ODDLY ENOUGH ...Iowa Western has knack for titles in even-numbered years
The joke pops up every other year.
“Well, it’s an even-numbered year, guess Iowa Western’s the favorite.”
Marc Rardin swells with pride.
“That tells you the history and I’m proud of that,” the Iowa Western Community College baseball coach said. “As I’ve gotten older and (knowing) what we’ve built, I’m proud of that. We’ve done so much that’s never been done.
“People joke about it, but to me, because we’ve won it three other times and being ‘that Northern team,’ being from Iowa, they think we play in the cow pasture somewhere. I love those jokes.”
The Reivers (50-13), ranked No. 4 in the final NJCAA Division I poll, have won three Alpine Bank Junior College World Series titles in the past six years, every other year, starting in 2010.
And although Rardin does take pride in those three titles, he does his best to deflect some of the pressure off his players that comes with the program’s success.
To a point.
“There’s a sign, when we recruit kids, they see it in the locker room, ‘With great tradition comes a greater responsibility.’ They’re defending that jersey. In athletics, you can love a jersey or hate a jersey. They can love you or they will want to beat you,” Rardin said.
“In the mindset, we’re the team that needs to get beat if someone different is going to the World Series. Everybody is cheering against us except our players and their parents, and that’s OK.”
Since junior college rosters have so much turnover every year, Rardin tells his freshmen that they had nothing to do with last year’s team, but everything to do with this year’s. It’s one reason his teams have been so consistent, averaging more than 47 wins a year.
And this year’s team had to find its own way. The Reivers are fifth in the nation (second among teams in the tournament) in batting average at .383, 19th in fielding percentage at .962 and its team ERA of 4.25 is good for 34th.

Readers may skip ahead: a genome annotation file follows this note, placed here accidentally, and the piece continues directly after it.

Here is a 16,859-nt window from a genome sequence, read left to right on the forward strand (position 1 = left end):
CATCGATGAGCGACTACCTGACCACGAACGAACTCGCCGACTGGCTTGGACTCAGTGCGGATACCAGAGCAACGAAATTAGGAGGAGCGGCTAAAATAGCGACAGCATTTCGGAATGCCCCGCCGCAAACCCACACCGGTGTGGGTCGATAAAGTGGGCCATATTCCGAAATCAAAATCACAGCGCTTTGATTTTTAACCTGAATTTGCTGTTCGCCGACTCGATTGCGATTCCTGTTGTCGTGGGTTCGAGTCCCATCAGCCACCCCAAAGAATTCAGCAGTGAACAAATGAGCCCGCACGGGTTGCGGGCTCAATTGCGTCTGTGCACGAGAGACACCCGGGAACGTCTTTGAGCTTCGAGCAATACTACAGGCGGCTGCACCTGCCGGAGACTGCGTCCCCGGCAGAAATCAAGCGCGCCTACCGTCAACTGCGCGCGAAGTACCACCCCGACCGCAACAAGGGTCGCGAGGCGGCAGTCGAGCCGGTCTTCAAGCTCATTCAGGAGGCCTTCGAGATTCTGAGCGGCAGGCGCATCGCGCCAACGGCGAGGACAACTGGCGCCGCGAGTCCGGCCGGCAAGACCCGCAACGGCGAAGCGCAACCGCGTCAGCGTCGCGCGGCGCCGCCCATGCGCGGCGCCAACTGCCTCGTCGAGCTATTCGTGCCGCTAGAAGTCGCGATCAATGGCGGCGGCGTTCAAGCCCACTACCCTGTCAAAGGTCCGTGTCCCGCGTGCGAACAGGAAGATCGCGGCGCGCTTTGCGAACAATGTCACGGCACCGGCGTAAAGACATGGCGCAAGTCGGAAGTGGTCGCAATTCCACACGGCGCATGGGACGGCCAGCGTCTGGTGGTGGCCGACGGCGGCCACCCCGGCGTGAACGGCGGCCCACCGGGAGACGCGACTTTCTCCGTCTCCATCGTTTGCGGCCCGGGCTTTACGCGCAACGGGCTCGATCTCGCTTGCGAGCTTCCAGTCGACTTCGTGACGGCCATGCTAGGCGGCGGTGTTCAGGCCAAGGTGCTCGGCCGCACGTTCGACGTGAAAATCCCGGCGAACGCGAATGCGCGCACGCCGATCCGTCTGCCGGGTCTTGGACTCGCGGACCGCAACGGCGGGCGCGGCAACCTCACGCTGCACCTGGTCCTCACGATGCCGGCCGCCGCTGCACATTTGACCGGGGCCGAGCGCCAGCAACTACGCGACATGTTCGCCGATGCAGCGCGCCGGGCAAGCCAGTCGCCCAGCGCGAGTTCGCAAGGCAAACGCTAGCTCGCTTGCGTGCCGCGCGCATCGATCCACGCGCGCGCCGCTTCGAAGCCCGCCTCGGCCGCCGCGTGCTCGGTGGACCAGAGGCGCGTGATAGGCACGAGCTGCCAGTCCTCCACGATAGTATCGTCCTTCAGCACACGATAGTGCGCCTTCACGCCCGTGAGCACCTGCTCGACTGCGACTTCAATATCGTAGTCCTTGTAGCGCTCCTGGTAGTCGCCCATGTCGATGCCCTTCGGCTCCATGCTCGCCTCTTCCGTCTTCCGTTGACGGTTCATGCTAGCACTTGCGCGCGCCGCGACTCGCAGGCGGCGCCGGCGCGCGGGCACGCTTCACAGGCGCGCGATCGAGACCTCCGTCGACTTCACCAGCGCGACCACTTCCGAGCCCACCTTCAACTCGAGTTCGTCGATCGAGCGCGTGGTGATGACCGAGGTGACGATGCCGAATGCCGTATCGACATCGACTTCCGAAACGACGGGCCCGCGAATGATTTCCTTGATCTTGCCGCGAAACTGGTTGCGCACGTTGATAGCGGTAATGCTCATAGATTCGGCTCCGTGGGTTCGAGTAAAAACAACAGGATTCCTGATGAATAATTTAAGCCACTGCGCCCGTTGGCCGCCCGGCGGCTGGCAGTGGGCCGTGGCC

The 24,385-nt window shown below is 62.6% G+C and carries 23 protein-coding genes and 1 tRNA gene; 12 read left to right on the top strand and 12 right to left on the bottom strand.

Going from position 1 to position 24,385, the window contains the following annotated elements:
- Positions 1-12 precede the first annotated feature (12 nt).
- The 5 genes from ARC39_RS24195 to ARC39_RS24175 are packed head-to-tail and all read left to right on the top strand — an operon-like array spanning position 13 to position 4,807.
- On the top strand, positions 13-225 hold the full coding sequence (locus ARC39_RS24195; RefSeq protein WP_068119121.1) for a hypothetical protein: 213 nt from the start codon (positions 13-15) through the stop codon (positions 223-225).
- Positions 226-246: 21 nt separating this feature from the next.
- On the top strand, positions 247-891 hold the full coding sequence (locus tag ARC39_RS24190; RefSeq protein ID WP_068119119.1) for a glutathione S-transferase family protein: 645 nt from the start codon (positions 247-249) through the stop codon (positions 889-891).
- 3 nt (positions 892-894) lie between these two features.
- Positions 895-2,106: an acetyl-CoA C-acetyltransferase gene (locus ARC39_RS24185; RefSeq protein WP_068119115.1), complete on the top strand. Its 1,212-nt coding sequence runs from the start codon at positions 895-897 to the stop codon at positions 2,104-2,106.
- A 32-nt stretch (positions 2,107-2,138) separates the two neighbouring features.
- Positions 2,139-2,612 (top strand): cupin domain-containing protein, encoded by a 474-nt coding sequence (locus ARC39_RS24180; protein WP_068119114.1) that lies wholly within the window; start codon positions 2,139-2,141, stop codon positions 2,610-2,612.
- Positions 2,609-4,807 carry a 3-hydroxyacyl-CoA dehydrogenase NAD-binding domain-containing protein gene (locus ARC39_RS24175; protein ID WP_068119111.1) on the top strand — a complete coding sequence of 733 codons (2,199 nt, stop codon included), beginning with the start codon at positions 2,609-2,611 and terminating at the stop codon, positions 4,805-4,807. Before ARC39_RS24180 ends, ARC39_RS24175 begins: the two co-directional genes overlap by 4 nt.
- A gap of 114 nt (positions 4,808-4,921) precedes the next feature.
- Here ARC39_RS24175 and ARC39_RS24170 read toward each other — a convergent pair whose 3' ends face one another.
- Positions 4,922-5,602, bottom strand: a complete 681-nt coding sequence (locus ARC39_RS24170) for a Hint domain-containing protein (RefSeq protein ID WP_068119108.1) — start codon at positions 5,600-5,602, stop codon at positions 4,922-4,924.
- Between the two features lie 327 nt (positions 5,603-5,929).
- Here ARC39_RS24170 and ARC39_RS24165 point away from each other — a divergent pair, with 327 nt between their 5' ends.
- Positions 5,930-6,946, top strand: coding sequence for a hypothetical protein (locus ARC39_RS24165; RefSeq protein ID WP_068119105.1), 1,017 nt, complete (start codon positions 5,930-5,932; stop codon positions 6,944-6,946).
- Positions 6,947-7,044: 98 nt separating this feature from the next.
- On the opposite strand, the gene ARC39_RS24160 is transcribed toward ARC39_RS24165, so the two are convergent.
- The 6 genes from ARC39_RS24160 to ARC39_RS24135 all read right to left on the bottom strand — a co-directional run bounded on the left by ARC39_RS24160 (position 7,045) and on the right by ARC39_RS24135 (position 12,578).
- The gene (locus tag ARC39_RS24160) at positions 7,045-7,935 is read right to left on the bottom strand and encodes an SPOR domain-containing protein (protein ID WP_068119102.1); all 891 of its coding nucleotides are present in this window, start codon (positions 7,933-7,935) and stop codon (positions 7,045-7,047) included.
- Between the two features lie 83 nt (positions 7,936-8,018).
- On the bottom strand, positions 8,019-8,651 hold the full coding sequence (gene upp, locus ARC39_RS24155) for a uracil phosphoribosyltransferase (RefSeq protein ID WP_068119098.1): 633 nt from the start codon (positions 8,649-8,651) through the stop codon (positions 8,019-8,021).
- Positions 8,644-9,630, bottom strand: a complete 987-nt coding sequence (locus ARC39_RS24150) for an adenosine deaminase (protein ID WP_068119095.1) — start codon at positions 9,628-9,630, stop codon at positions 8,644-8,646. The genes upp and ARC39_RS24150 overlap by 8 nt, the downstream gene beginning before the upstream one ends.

“I think overall we’re just above average in both (hitting and pitching),” Rardin said. “If you’re looking at one of the ‘better’ teams, if you look at the roster, I don’t think it’s great that way, but teams are what wins a championship, not numbers on paper. I think that’s what gives us a chance. I wouldn’t say we have a dominant offense or pitching. If we’re above average in both and maybe not stellar in any of it, you still have a chance.”
One player who has been stellar at the plate is second baseman Jared Gates, who’s hitting .434 with 60 RBI. He’s hit eight home runs, tied with first baseman Matt Hoeg for second on the team behind designated hitter Matt Lloyd.
Gates hits leadoff, moving into that spot when Tyler Cropley was lost for the season with an injury. Through 36 games, Cropley was hitting .403 with five home runs and 27 RBI.
“I’m trying to get him the most ABs possible and when we lost Cropley to a season-ending injury, Gates went from the 3-4 hole right to the top,” Rardin said.
“He’s a really good college baseball player, that’s what he is. That’s been what works for us for a long time, getting those guys who are great kids from great families.”
Jacob Niggemeyer leads the pitching staff with a 10-1 record and a 2.32 ERA. He has a better than 2-1 ratio of strikeouts to walks, but doesn’t have gaudy numbers in either category. He’s a ground ball/fly ball pitcher, with 48 strikeouts in 62 innings.
“He’s been throwing those big games every time the last couple of weeks,” Rardin said. “He’s a guy I’m interested in seeing how it looks in Grand Junction. You’ve got a harder playing surface (the Reivers play on synthetic turf at Doc Ross Field) and bigger gaps.
“Obviously the ball travels and he’s a contact pitcher. He gets swings on the offense and that’s what he needs to do and what he does.”
Rardin talks about teams having the “it” factor, and isn’t sure if this club has found its own “it,” but pointed to one weekend against a good Marshalltown Community College team when the Reivers seemed to turn a corner.
“We traveled up there, it’s a three-hour trip, and we lost both games on Friday. We were horrible,” he said. “Bad at-bats, we’re up 3-nothing and lost 6-3 and lose the other game 5-1 or something like that.”
That’s when Rardin did something he rarely does.
“After the game we clean up the dugout, and I don’t do this a lot, but I told them ‘We’re going to the bus and you guys need to stand here for five or six minutes. You might stare at each other or somebody’s going to have something viable to say. If it’s not coming from a leader or if it’s coming from the right person, you’ll know it.’
“I never asked about it, I don’t know what was said or who said it. But we went back on Monday and won 7-0, 6-0 and continued on our way. I don’t know if that’s the exact moment, but guys needed to take ownership.”